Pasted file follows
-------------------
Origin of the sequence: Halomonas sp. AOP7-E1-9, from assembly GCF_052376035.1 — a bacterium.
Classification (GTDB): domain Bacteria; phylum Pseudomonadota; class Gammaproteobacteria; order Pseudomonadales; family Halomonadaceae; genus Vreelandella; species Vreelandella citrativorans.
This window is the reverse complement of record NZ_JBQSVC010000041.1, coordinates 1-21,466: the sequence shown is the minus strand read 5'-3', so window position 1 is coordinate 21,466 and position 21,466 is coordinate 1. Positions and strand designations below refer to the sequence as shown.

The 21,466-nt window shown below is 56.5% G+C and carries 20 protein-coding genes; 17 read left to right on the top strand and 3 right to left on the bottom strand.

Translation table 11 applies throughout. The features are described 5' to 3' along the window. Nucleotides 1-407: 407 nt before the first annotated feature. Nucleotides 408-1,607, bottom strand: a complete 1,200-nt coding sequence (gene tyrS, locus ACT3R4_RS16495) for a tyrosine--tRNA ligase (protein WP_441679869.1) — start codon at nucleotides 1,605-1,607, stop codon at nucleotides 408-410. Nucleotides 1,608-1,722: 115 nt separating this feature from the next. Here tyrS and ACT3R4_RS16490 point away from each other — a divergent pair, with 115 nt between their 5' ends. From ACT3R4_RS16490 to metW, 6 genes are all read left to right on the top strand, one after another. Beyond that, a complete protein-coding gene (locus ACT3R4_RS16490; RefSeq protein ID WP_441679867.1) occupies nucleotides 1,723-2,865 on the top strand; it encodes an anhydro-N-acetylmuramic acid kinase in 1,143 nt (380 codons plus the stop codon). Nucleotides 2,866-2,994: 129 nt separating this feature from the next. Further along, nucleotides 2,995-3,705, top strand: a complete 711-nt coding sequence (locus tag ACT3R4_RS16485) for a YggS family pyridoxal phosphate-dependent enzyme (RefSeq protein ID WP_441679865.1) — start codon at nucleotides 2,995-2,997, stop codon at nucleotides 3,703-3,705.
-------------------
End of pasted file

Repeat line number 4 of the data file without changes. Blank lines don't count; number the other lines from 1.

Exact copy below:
The 21,466-nt window shown below is 56.5% G+C and carries 20 protein-coding genes; 17 read left to right on the top strand and 3 right to left on the bottom strand.